Education and Training
Structured Pharmaceutical Analysis of the Systematic Tool to Reduce Inappropriate Prescribing Is an Effective Method for Final-Year Medical Students to Improve Polypharmacy Skills: A Randomized Controlled Trial
Article first published online: 10 JUN 2014
© 2014, Copyright the Authors Journal compilation © 2014, The American Geriatrics Society
Journal of the American Geriatrics Society
Volume 62, Issue 7, pages 1353–1359, July 2014
How to Cite
J Am Geriatr Soc 62:1353–1359, 2014.
- Issue published online: 12 JUL 2014
- Article first published online: 10 JUN 2014
- Netherlands Organization for Health Research and Development. Grant Number: 11.31040.01
- medication review;
- medical education;
- medical student;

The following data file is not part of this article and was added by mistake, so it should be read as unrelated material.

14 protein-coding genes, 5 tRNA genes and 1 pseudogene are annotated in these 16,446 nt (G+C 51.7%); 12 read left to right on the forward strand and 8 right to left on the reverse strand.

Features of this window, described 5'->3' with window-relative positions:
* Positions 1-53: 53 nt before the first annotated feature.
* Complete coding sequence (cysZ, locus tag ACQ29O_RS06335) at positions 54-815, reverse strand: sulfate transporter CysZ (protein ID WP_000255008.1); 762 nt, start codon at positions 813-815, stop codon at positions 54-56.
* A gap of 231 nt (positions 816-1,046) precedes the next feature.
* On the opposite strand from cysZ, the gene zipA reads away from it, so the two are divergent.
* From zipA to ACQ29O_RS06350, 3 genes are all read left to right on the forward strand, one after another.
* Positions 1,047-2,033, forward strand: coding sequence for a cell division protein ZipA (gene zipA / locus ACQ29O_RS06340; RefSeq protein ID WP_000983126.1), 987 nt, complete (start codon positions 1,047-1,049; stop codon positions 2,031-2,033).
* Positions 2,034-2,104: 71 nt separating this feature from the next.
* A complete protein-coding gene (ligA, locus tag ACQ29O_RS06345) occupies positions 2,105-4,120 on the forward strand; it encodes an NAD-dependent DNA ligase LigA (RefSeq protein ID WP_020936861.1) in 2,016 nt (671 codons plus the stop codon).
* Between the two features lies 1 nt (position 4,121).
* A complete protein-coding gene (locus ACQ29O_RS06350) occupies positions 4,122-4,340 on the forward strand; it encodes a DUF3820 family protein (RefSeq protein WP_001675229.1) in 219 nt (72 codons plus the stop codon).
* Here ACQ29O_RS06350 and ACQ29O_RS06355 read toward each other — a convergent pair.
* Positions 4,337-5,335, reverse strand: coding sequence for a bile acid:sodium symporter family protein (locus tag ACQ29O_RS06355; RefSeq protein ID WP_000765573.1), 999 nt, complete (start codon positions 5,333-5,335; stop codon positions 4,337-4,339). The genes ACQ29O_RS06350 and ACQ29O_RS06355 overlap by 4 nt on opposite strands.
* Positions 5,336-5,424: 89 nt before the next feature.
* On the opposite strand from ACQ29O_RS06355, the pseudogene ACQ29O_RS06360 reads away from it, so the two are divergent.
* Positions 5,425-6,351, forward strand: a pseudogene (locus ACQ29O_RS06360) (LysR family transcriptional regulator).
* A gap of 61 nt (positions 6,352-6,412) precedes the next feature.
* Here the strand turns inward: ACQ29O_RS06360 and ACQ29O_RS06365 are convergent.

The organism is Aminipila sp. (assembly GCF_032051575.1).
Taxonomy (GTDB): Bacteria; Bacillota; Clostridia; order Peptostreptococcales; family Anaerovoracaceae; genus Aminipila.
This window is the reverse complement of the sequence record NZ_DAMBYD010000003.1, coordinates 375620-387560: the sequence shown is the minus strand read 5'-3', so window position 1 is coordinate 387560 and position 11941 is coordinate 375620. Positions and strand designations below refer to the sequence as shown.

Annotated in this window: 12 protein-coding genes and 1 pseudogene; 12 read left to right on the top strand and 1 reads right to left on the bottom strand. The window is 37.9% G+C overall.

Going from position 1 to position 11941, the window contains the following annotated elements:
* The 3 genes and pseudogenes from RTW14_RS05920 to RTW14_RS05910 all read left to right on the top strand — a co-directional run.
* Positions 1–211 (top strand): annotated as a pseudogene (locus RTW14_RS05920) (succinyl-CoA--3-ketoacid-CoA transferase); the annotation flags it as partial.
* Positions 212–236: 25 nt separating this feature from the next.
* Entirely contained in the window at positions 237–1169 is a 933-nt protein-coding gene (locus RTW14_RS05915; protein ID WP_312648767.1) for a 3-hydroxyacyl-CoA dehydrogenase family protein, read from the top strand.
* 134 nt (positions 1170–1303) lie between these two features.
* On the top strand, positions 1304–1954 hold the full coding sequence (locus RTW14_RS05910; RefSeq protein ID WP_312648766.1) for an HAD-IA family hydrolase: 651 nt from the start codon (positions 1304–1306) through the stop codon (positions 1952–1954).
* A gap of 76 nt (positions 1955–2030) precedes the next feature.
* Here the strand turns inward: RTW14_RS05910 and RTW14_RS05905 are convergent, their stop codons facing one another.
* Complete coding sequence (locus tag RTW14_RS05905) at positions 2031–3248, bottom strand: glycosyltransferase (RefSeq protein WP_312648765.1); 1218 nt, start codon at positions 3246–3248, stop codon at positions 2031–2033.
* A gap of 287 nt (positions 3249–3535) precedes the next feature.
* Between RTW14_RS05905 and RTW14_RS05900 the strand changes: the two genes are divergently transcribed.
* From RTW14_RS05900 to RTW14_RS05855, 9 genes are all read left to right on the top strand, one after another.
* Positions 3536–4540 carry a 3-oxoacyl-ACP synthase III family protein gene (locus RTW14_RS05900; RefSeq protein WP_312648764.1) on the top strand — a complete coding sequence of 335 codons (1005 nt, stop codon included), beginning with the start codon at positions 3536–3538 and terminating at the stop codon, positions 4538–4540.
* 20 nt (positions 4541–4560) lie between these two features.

Medical students may not be adequately trained to prescribe appropriately to older adults with polypharmacy. This study addressed how to teach students to minimize inappropriate polypharmacy. Final-year medical students (N = 106) from two Dutch schools of medicine participated in this randomized controlled trial with a pre/posttest design. The Systematic Tool to Reduce Inappropriate Prescribing (STRIP) was used as the intervention. This medication review tool consists of five steps and is part of the Dutch multidisciplinary guideline on polypharmacy. Step two is a structured pharmaceutical analysis of drug use, assessed using six questions regarding undertreatment, ineffective treatment, overtreatment, potential adverse effects, contraindications or interactions, and dose adjustments. It is used in combination with the Screening Tool to Alert doctors to Right Treatment and the Screening Tool of Older Person's Prescriptions checklists. Students were asked to optimize the medication lists of real people, making use, or not, of the STRIP. The number of correct or potentially harmful decisions that the students made when revising the lists was determined by comparison with expert consensus. Students who used the STRIP had better scores than control students; they made more correct decisions (9.3 vs 7.0, 34%; P < .001, correlation coefficient (r) = 0.365) and fewer potentially harmful decisions (3.9 vs 5.6, −30%; P < .001, r = 0.386). E-learning did not have a different effect from that of non-E-learning methods. Students were satisfied with the method. The STRIP method is effective in helping final-year medical students improve their prescribing skills.